Course Hero. "A Room with a View Study Guide." Course Hero. 12 Jan. 2017. Web. 10 Dec. 2018. <https://www.coursehero.com/lit/A-Room-with-a-View/>.
Course Hero. (2017, January 12). A Room with a View Study Guide. In Course Hero. Retrieved December 10, 2018, from https://www.coursehero.com/lit/A-Room-with-a-View/
(Course Hero, 2017)
Course Hero. "A Room with a View Study Guide." January 12, 2017. Accessed December 10, 2018. https://www.coursehero.com/lit/A-Room-with-a-View/.
Course Hero, "A Room with a View Study Guide," January 12, 2017, accessed December 10, 2018, https://www.coursehero.com/lit/A-Room-with-a-View/.
E.M. Forster was born during the Victorian Era, which spanned the reign of Queen Victoria from 1837 until 1901. This era was characterized by strict morality and expectations of impeccable behavior, especially for women who were expected to be pure, virtuous, and obedient, and were viewed as weak, irrational, and less intelligent than men. A man's role was to protect and provide for his female relatives, keeping them safe from worldly harm and guarding their reputations. Class divisions were sharply drawn during this period, marked by clear differences in dress, manner, education, and occupation. Except for servant–employer relationships, members of different classes did not often mix.
As Forster came of age and began writing, the Victorian Era gave way to the Edwardian Era, which lasted during the reign of King Edward VII from 1901 to 1910. Forster worked on the novel A Room with a View from 1902 until its publication in 1908. Due to increased industrialization, England was enjoying a time of prosperity. The population was growing quickly, and the middle class was expanding. With greater prosperity came increased social mobility as people gained the means to buy their way into higher social circles and neighborhoods. Forster illustrates this phenomenon twice in A Room with a View: the Honeychurches benefit socially when upper-class families from London begin moving in around them, and Mr. Emerson is prosperous enough to travel and rent a house in the country despite his working-class background.
As the middle class of workers grew and boundaries between the classes blurred, ideas such as equal rights gained prominence, too. Equality between the sexes was a major issue of the day. More women than ever were literate, and more were entering the workforce, though at lower wages than men. Women were calling for greater independence, including the right to vote. Further abroad, British territories from Australia and New Zealand to South Africa were declaring independence. New liberal voices were entering the political arena as well. Socialism was on the rise, and workers were banding together to form labor unions. Changes like these felt threatening to those who held on to outdated Victorian attitudes.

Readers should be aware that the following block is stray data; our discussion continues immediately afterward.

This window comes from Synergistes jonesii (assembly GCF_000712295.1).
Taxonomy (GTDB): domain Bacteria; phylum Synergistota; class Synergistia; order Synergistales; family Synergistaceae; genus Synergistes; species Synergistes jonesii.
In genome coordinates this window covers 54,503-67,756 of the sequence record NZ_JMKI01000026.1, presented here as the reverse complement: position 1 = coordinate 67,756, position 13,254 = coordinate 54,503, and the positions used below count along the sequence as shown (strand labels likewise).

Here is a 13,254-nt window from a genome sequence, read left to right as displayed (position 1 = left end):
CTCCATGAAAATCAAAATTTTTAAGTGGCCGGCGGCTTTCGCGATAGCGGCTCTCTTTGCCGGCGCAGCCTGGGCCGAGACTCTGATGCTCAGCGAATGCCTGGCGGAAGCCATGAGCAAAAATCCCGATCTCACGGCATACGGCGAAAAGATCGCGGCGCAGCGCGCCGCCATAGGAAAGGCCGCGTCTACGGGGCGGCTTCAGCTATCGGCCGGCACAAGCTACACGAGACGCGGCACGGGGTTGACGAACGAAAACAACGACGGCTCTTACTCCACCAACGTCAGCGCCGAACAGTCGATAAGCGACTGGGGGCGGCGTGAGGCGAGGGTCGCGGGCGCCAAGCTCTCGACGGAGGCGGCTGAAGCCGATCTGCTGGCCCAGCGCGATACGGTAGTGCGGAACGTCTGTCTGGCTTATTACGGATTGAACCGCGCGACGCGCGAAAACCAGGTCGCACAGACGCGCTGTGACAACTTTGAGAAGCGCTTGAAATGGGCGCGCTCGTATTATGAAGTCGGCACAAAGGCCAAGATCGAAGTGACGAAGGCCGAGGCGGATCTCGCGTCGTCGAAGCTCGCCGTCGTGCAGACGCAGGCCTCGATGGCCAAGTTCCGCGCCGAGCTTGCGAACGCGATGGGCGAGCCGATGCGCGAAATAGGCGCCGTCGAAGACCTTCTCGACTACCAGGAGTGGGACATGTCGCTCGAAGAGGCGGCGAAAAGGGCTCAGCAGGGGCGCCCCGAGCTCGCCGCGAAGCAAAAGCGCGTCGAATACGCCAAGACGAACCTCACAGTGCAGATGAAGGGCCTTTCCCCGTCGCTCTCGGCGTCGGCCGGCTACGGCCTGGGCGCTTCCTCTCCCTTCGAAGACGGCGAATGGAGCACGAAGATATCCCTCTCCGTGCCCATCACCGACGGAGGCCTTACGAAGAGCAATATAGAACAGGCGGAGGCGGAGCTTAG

Along with changing roles for women, new ideas about sex and emotions were gaining ground. Under the prudish Victorian Era, sexual feelings were expected to be repressed, particularly by girls. "Good girls" waited until they were married to have sex, and expressing strong emotions (especially publicly) was considered in poor taste for anyone. In the Edwardian Era, women became more forward about sex. Abstinence until marriage was still the norm, but attitudes toward sex were relaxing, at least somewhat.
The sexual attitudes of the day affected E.M. Forster personally, and were reflected in his work. At the time, homosexuality was illegal in England, so Forster was forced to keep his romantic relationships with men a secret. Repression of sexual desire is clearly shown in A Room with a View through Lucy Honeychurch's struggle against her passion for George Emerson. Forster's novel Maurice was initially written in the 1910s but remained unpublished until after his death because it portrayed a romantic relationship between two men. Forster did not feel it was worth the social risks to publish the book during a time when he could be imprisoned or socially ostracized for such a work.